On the way back up the sound the boat was followed by a pod of Bottlenosed Dolphins. I pointed them out to the other tourists and everyone on the boat raced to see. The captain reluctantly stopped and let us have a good look at the dolphins. I was most disappointed not to see the penguins.

Milford Sound

Undeterred the next day I drove to Milford Sound as a day trip from Te Anau. The drive goes up the mountain to the Homer Tunnel. The Homer Tunnel would never be allowed in the United States. There are no lights in the tunnel and the tunnel goes downhill. It has two very narrow lanes. I must admit that I was very frightened in this tunnel. Of course you don't realize how frightening it is until you are already in it and then there is nothing you can do but keep going..

The Milford Sound trip was much like the Doubtful Sound trip except that I was on a sail boat. We used the power for most of the trip, but at one point they did unfurl the sail. This time we did not see the penguins and frankly the captain wasn't looking for them. We also didn't see any dolphins.

An optional part of the trip is a stop at the underwater observatory. At the end of the trip the boat pulls up to the observatory and lets the passengers who want to visit off. They return to the dock on another boat. I didn't understand that and left my coat and backpack on the first boat. Fortunately the stuff was still there when I got back.

Tanin in the fresh water flows into the sound and the fresh water floats on the salt water. The tanin blocks the light and allows corals to grown. The underwater observatory is a tower built in the sound with a spiral staircase. As you walk around the tower you can look out the windows and see the coral and the fish. This was really quite nice.

Haas Pass

From Te Anau I drove over the alpine meadows to Queenstown. Outside town I stopped at a bridge to watch the bungy jumping. After watching two jumpers from the spectators platform, I walked out on the bridge to stand behind the jumpers. The jumper was a young woman who was crying and saying "I can't do this." The jump masters almost pushed her off the bridge. After the jump she was extatic. It seems to me to be something you don't want to do so much that after you do it you are exhilarated you don't have to do it again.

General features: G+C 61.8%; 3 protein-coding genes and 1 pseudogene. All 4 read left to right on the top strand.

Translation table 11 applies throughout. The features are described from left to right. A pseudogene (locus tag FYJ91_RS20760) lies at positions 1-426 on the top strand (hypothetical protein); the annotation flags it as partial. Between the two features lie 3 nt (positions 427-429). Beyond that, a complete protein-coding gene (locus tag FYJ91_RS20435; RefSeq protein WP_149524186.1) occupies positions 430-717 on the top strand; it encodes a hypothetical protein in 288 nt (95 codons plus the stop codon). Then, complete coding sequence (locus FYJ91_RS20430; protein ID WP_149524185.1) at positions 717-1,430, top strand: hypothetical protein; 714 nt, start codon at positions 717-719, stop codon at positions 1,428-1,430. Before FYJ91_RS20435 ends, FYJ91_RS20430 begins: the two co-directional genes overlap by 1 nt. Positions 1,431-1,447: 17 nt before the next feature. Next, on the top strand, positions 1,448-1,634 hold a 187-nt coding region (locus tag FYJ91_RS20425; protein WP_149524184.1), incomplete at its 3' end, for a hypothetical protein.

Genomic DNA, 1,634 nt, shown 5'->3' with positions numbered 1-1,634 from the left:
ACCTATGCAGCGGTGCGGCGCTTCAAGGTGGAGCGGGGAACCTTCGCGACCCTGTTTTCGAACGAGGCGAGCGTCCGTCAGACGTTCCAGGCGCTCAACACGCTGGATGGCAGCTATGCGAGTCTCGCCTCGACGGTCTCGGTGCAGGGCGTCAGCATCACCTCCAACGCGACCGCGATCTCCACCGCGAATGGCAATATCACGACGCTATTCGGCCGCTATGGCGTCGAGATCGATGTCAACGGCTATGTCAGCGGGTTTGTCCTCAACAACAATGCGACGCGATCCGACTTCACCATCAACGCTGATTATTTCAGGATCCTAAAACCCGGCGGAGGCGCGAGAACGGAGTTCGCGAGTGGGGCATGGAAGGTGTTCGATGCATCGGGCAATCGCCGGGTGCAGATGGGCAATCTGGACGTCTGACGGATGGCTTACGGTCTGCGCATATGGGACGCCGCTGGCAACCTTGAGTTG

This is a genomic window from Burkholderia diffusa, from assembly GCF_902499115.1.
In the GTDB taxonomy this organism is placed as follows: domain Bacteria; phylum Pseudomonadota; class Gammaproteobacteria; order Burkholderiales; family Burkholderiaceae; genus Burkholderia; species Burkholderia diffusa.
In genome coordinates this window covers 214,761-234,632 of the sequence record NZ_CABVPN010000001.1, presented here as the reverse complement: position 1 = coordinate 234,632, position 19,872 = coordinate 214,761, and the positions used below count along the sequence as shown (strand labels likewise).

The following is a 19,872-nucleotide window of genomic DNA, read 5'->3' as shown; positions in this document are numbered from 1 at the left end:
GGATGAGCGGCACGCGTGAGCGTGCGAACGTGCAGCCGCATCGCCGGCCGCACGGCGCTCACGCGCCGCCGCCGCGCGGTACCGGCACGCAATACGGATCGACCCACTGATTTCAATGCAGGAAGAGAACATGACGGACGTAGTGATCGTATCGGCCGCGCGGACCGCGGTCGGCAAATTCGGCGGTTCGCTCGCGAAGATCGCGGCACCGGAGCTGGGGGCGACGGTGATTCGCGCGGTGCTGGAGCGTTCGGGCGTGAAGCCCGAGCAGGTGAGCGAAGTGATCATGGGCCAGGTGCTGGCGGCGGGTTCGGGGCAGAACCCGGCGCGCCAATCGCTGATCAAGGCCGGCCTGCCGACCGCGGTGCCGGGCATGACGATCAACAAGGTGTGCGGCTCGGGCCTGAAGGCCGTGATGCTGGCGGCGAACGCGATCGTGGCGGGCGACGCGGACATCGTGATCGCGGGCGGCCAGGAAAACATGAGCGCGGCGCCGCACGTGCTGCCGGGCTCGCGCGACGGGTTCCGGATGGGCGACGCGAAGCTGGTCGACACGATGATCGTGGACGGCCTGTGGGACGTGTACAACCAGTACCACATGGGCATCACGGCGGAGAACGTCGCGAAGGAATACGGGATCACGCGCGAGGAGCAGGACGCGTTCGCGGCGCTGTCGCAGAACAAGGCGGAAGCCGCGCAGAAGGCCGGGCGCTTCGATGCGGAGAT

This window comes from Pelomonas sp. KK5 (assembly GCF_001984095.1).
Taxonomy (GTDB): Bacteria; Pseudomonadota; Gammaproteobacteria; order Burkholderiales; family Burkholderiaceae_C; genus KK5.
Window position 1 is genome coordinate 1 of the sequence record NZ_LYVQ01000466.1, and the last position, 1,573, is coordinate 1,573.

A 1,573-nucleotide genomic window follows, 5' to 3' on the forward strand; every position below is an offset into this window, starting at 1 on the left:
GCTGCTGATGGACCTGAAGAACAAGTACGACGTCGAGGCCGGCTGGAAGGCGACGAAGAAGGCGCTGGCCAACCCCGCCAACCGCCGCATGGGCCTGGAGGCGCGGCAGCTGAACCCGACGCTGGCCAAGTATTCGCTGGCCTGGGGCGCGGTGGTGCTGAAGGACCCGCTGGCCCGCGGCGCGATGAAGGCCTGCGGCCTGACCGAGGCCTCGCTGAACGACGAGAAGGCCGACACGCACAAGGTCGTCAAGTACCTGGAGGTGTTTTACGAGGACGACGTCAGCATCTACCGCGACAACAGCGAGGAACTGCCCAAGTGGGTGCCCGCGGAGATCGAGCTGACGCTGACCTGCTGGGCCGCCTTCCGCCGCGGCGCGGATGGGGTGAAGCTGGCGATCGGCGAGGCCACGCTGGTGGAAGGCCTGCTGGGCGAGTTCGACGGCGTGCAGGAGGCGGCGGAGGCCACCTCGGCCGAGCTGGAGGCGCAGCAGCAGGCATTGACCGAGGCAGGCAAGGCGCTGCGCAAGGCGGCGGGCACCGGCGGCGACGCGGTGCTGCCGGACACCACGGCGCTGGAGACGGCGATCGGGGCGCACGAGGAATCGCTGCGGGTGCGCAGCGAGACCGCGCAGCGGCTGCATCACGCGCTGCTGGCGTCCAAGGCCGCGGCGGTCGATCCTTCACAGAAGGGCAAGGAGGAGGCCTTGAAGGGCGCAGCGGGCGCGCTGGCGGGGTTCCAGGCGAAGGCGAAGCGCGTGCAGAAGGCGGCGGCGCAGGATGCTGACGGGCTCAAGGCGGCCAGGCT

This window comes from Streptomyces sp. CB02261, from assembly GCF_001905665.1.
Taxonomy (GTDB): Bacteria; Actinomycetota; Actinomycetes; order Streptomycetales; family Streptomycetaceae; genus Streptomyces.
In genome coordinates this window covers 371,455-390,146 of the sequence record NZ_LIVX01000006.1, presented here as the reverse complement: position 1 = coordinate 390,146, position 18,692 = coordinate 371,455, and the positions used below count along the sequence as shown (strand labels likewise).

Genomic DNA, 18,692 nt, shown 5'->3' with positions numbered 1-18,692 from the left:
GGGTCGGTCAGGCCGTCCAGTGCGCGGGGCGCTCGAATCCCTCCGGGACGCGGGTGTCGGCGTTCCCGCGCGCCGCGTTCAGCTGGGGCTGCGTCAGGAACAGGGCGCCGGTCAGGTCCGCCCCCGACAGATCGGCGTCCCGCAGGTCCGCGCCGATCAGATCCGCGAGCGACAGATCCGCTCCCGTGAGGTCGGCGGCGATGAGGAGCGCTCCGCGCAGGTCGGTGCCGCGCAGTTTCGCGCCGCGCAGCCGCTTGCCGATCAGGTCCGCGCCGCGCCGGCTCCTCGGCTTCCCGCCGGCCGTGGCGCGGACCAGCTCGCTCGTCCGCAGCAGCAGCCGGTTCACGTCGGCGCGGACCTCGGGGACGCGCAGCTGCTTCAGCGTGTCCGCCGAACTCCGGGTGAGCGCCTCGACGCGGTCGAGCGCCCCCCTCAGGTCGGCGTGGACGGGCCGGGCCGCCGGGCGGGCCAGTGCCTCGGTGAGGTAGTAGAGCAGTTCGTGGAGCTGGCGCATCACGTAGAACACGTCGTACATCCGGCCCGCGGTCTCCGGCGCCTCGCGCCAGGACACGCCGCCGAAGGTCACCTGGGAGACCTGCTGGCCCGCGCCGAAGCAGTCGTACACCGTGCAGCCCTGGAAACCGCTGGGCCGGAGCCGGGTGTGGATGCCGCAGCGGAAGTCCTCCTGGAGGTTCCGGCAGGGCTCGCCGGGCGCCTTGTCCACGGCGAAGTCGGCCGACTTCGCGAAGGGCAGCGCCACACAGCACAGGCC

Snow capped mountains on the drive over the Haas Pass. There were also flowering meadows, fruit trees and of course sheep pastures.

I stopped at a farm stand and bought some fruit and enjoyed birding at various stops along the road.

Alpine Car Eating Parrot

Parrots live in the tropics and penguins in the snow or at least most of us think so. Not in New Zealand where the Kea, an alpine parrot survives in the snow and the Fiorland Crested Penguin breeds in the tropical woodlands of the west coast.

The Kea is rather dull looking bird except when it flies and shows scarlet underwings.Named for its raucous call given in flight, the bird can be found anywhere tourists stop. Notice the strong bill.

" Don't feed the parrots" signs are posted at every stop along the road and at every stop tourists are cleaning out their cars of cookies, bread, and chips. Here the Kea perches on the car roof while his friends are grabbing handouts from the driver.

And the minute you leave your car and to look at the scenery, the birds attack the moulding around your windshield with their sharp peaks. The owner of a car left overnight can come back to find his windshield on the front seat of his car, . See the two pictures below of the parrots working on the rubber moulding of a car that is not mine.

Tropical Penguin
The town of Haas on the coast is the first stop on the road from the Haas Pass. I stayed here in the Wilderness Backpackers Hostel which is a YHA affiliate. It is brand new and very nice with a covered court yard with fountains and plants. I am amazed at how hot and tropical it is on the west coast after the cool mountains.

In the late afternoon I drove over the Turnbull River and took a left turn to Hakapu Estuary where there is a nice boardwalk. There were lots of birds here, but nothing especially new: Tui, White-fronted Tern, New Zealand Wood Pigeon.

My focus is now on seeing the Fiordland Crested Penguin and my last chance seems to be Monro Beach to which I have only vague directions. I also don't know the technique for seeing this bird. Everything would tell me to get there early in the morning. I started driving north on the coast road looking for Lake Moeraki Wilderness Lodge.